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How to Render Tallow for Soap and Candles


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Ready to Use for Soap
Ready to Use

Ready to Use Tallow

David Fisher
Cut the tallow into small pieces and put it into a plastic freezer bag. Label the bag as to when you made the tallow. It will keep a year or so in the freezer. As you need it for your recipes, just break off a few chunks and throw them into your soap pot!

Special Note about the fat you get:
Any animal fat (cow, deer, sheep, buffalo) can be rendered into tallow, but the quality of the fat you use will determine the quality of the tallow. Many people swear by only using "kidney suet", the fat that surrounds the cow's kidneys. It's much harder and whiter and makes really wonderful tallow. It's also really hard to find anywhere but a specialty butcher shop - and you're likely to pay a pretty penny for it - whereas normal, everyday beef fat from the grocery store butcher is likely to be free. Is there a difference? Probably - to the purists at least - but I haven't noticed a big difference in the soaps I've made.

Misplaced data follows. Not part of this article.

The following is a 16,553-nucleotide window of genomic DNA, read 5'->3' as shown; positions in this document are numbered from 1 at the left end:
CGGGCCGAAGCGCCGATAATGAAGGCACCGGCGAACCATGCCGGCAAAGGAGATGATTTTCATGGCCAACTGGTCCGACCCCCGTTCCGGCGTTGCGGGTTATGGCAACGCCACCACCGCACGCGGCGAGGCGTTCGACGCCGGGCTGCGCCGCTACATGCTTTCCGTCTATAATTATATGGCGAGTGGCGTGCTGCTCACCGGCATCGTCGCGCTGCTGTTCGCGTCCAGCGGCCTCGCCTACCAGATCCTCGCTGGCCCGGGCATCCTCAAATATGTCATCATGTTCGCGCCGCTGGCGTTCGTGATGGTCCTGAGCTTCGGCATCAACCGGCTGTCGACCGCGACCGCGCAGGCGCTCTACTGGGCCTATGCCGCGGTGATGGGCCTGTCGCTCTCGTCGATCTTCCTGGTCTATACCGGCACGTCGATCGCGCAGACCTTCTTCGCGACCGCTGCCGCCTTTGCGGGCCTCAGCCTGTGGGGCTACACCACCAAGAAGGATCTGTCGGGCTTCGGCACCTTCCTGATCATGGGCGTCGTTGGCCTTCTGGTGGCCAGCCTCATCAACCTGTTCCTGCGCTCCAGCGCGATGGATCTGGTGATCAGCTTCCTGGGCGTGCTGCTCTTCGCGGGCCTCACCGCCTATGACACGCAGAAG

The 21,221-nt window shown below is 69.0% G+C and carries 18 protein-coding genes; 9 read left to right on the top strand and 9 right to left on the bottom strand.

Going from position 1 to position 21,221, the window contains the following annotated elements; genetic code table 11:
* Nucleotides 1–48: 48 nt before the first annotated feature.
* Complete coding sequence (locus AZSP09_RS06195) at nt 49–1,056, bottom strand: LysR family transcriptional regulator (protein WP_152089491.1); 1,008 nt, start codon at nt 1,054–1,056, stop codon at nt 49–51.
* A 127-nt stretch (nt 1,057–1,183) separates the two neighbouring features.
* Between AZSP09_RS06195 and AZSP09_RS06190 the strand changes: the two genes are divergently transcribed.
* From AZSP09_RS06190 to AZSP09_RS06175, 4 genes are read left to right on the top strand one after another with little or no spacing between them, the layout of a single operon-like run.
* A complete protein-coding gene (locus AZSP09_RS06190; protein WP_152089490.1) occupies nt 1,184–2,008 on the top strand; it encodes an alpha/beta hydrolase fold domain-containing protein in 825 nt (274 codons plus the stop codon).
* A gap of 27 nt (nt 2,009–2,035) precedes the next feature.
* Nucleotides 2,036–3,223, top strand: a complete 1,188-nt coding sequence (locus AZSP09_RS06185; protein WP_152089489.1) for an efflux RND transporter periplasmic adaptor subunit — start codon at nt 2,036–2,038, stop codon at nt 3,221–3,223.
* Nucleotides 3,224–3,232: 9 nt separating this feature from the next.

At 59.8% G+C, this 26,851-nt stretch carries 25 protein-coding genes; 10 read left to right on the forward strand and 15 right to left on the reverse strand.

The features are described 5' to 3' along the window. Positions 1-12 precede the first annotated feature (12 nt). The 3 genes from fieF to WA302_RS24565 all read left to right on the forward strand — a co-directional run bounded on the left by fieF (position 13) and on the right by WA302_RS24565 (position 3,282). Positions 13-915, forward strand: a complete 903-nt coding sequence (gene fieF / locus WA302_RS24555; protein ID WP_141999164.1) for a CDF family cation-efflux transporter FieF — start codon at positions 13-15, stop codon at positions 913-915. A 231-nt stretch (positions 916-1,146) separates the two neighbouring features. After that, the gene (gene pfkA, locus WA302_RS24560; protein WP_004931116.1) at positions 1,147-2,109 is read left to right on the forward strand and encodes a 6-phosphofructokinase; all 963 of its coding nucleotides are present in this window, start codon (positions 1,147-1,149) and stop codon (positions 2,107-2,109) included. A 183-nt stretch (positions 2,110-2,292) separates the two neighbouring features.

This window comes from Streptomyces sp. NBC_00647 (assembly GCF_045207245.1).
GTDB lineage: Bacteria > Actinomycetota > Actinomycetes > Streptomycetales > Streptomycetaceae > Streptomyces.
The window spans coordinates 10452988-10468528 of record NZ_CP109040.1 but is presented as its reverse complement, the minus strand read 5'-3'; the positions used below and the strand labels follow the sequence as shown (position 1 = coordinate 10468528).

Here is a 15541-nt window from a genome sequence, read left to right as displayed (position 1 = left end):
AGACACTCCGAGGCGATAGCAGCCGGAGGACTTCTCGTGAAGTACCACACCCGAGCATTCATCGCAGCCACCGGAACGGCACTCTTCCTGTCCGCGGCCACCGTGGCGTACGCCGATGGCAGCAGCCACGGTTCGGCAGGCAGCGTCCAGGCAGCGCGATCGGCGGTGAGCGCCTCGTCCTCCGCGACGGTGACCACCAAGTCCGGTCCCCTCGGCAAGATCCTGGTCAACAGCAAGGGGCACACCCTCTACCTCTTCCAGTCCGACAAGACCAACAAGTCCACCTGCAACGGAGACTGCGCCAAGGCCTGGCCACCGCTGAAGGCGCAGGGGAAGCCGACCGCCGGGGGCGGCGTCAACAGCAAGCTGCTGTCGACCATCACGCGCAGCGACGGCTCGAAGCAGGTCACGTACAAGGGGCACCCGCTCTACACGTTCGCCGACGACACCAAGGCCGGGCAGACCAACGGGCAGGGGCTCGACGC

As you'll see from looking at commercial soap labels now, tallow is a common oil that folks use to create soap recipes. Whether you choose to use animal oils or not in your soap recipes, understanding the qualities of soap making oils, and at least knowing how to render your own tallow is a soap making experience that I think all soap makers should have at least once.

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